Today the British Horseracing Authority released their Recovery Plan designed to restore the sport to its levels experienced prior to the coronavirus pandemic.
Whether it proves to be a success or not remains to be see, but the nine goals outlined in the document will, if achieved, certainly help to preserve the future of a sport that appears to be on shaky ground.
Here’s a quick overview of what racing fans can expect over the next year or so:
1) Maximum Attendances and Optimum Spectator Experience
The hope across the sporting spectrum is that fans will be able to attend live events as of October 1, although that is subject to governmental approval. There will be limited numbers allowed through the gates, too.
The BHA is working towards getting punters back at trackside, and their plan points to a ‘full resumption of race day activity’ in the near future, with as many people as is safe and recommended being permitted to attend meetings across the land.
2) The Safe Return of Racing
By and large, the social distancing measures that have been introduced alongside other safety precautions have been met with positivity by those within the sport.
And the BHA wants that to continue, and they have strengthened their communication channels with the government’s medical advisors.
3) A Big Year in 2021
The BHA have already started work on the fixture list for 2021, and the insinuation – perhaps – is that there will be more meetings across the board.
Their plan is to create a race programme that ‘balances increasing revenues with the wellbeing of participants and staff and takes account of the horse population.’
4) Immediate Levy Reform
This is the item that most wanted to see. The BHA have explicitly confirmed they will be looking at the Levy, with the idea of maximising the revenue coming into the sport while minimising the amount in costs that flows out of racing.
5) Maximise Prize Money
Whether these are token words or not, the BHA have promised to review prize money and look to increase the amount of riches on offer to owners where feasible.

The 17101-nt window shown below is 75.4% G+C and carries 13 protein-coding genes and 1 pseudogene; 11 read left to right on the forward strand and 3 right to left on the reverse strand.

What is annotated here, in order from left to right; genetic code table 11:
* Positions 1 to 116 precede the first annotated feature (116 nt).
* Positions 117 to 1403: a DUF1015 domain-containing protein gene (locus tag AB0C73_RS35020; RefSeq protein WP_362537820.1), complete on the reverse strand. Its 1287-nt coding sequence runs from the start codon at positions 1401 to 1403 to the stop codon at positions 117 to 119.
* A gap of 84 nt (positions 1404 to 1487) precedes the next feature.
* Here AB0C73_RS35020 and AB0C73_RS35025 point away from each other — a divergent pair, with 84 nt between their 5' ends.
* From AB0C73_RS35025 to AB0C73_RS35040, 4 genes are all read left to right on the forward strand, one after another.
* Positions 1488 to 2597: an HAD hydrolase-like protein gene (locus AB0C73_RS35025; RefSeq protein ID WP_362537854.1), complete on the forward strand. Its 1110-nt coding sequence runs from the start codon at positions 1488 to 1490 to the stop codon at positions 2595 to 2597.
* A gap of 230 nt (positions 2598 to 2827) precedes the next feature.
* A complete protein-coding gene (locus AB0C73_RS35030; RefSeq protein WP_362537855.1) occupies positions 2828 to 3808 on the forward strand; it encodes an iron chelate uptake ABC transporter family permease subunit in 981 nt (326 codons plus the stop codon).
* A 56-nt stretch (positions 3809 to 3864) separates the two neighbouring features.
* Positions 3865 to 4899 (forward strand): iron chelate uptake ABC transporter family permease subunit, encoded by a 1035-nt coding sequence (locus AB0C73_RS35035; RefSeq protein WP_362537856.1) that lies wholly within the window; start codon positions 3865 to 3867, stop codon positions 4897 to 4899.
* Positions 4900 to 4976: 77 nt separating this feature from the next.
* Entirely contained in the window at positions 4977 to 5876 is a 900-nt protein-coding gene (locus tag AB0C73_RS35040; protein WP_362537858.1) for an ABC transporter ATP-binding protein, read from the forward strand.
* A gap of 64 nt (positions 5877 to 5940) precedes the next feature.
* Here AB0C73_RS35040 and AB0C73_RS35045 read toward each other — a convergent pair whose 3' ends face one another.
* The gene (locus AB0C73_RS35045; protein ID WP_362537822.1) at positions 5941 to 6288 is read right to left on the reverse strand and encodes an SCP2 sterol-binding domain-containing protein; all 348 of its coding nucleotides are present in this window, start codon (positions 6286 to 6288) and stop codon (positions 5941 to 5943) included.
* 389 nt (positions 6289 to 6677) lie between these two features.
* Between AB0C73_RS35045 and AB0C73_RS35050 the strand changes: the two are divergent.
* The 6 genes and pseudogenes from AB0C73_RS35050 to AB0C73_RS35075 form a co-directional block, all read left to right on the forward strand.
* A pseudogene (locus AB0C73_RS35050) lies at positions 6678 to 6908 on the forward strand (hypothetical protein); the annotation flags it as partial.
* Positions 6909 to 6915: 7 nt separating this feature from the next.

There has been significant criticism from some quarters that prize money is too low at the minute, and that for smaller meetings it’s not even worth making the effort to get the horses onto the course. This review cannot come soon enough.
6) An Agreed Spending Plan
The BHA have understood that they are going to have to spend some money in order to secure the immediate future of British racing, and they will be working with a variety of stakeholders to work out how best to accelerate racing’s recovery.
7) Reformed Ownership Rules
It’s clear that owners are starting to drift away from the sport – as witnessed by the fire sale at the yard of Trevor Hemmings, one of the National Hunt’s greatest supporters.
The BHA’s wants to attract new investment into the sport, and as well as retaining existing owners they want to make it easier for syndicates to acquire horses and for individuals who have always dreamt of owning a racehorse to make an investment.
8) On-Course Betting
To quote the recovery plan, the BHA aims to ‘present a safe, high-quality and consistent offer to race-day and betting customers based on a thorough understanding of their changing needs and behaviours due to COVID.’
This presumably refers to on-course bookmakers, and how they can go about their business safely and within the accepted guidelines.
9) Long Term Sustainability
The BHA signs off the plan by stating their desire to put into place ‘foundations’ that will preserve the future of British horse racing. Everyone has their fingers crossed that they can achieve that aim.